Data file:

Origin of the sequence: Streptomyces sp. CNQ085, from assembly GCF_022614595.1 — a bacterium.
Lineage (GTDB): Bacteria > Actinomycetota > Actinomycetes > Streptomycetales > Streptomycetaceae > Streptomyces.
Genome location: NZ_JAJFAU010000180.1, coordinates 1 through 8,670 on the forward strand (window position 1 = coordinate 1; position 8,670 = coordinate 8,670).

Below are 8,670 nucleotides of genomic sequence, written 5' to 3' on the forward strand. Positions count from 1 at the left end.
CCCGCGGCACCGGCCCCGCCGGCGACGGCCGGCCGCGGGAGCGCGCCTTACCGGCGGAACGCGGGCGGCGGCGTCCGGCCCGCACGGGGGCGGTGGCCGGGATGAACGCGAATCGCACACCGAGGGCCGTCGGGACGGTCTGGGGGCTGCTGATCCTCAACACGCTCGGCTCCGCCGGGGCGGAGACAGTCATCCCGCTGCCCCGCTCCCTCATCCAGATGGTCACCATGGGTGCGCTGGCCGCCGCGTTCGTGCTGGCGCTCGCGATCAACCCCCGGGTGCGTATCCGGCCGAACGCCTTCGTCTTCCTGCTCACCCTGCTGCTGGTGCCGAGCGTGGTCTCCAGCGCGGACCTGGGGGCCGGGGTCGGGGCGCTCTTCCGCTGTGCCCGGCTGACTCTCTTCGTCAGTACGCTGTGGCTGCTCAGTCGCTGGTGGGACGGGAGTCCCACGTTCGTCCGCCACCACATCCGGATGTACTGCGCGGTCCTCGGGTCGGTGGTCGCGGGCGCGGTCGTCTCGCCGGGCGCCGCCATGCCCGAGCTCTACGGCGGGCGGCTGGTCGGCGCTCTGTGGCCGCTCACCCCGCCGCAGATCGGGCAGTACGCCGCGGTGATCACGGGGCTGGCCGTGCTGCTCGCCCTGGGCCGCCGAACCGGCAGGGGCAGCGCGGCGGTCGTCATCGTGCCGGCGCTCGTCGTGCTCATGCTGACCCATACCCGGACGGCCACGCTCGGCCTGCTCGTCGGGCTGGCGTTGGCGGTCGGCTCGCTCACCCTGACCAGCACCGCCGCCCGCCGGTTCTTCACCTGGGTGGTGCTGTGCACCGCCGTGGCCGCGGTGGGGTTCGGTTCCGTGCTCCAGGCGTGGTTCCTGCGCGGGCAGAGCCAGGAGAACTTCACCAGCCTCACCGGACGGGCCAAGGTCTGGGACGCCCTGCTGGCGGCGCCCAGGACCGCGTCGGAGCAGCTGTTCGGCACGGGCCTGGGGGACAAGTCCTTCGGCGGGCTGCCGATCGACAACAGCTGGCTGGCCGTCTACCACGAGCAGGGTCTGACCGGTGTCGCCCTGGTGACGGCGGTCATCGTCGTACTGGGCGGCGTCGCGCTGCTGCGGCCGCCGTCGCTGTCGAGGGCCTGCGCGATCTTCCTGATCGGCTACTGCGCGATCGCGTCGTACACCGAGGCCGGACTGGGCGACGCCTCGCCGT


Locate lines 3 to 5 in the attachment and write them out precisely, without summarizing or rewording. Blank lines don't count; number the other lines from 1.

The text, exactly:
Genome location: NZ_JAJFAU010000180.1, coordinates 1 through 8,670 on the forward strand (window position 1 = coordinate 1; position 8,670 = coordinate 8,670).

Below are 8,670 nucleotides of genomic sequence, written 5' to 3' on the forward strand. Positions count from 1 at the left end.
CCCGCGGCACCGGCCCCGCCGGCGACGGCCGGCCGCGGGAGCGCGCCTTACCGGCGGAACGCGGGCGGCGGCGTCCGGCCCGCACGGGGGCGGTGGCCGGGATGAACGCGAATCGCACACCGAGGGCCGTCGGGACGGTCTGGGGGCTGCTGATCCTCAACACGCTCGGCTCCGCCGGGGCGGAGACAGTCATCCCGCTGCCCCGCTCCCTCATCCAGATGGTCACCATGGGTGCGCTGGCCGCCGCGTTCGTGCTGGCGCTCGCGATCAACCCCCGGGTGCGTATCCGGCCGAACGCCTTCGTCTTCCTGCTCACCCTGCTGCTGGTGCCGAGCGTGGTCTCCAGCGCGGACCTGGGGGCCGGGGTCGGGGCGCTCTTCCGCTGTGCCCGGCTGACTCTCTTCGTCAGTACGCTGTGGCTGCTCAGTCGCTGGTGGGACGGGAGTCCCACGTTCGTCCGCCACCACATCCGGATGTACTGCGCGGTCCTCGGGTCGGTGGTCGCGGGCGCGGTCGTCTCGCCGGGCGCCGCCATGCCCGAGCTCTACGGCGGGCGGCTGGTCGGCGCTCTGTGGCCGCTCACCCCGCCGCAGATCGGGCAGTACGCCGCGGTGATCACGGGGCTGGCCGTGCTGCTCGCCCTGGGCCGCCGAACCGGCAGGGGCAGCGCGGCGGTCGTCATCGTGCCGGCGCTCGTCGTGCTCATGCTGACCCATACCCGGACGGCCACGCTCGGCCTGCTCGTCGGGCTGGCGTTGGCGGTCGGCTCGCTCACCCTGACCAGCACCGCCGCCCGCCGGTTCTTCACCTGGGTGGTGCTGTGCACCGCCGTGGCCGCGGTGGGGTTCGGTTCCGTGCTCCAGGCGTGGTTCCTGCGCGGGCAGAGCCAGGAGAACTTCACCAGCCTCACCGGACGGGCCAAGGTCTGGGACGCCCTGCTGGCGGCGCCCAGGACCGCGTCGGAGCAGCTGTTCGGCACGGGCCTGGGGGACAAGTCCTTCGGCGGGCTGCCGATCGACAACAGCTGGCTGGCCGTCTACCACGAGCAGGGTCTGACCGGTGTCGCCCTGGTGACGGCGGTCATCGTCGTACTGGGCGGCGTCGCGCTGCTGCGGCCGCCGTCGCTGTCGAGGGCCTGCGCGATCTTCCTGATCGGCTACTGCGCGATCGCGTCGTACACCGAGGCCGGACTGGGCGACGCCTCGCCGT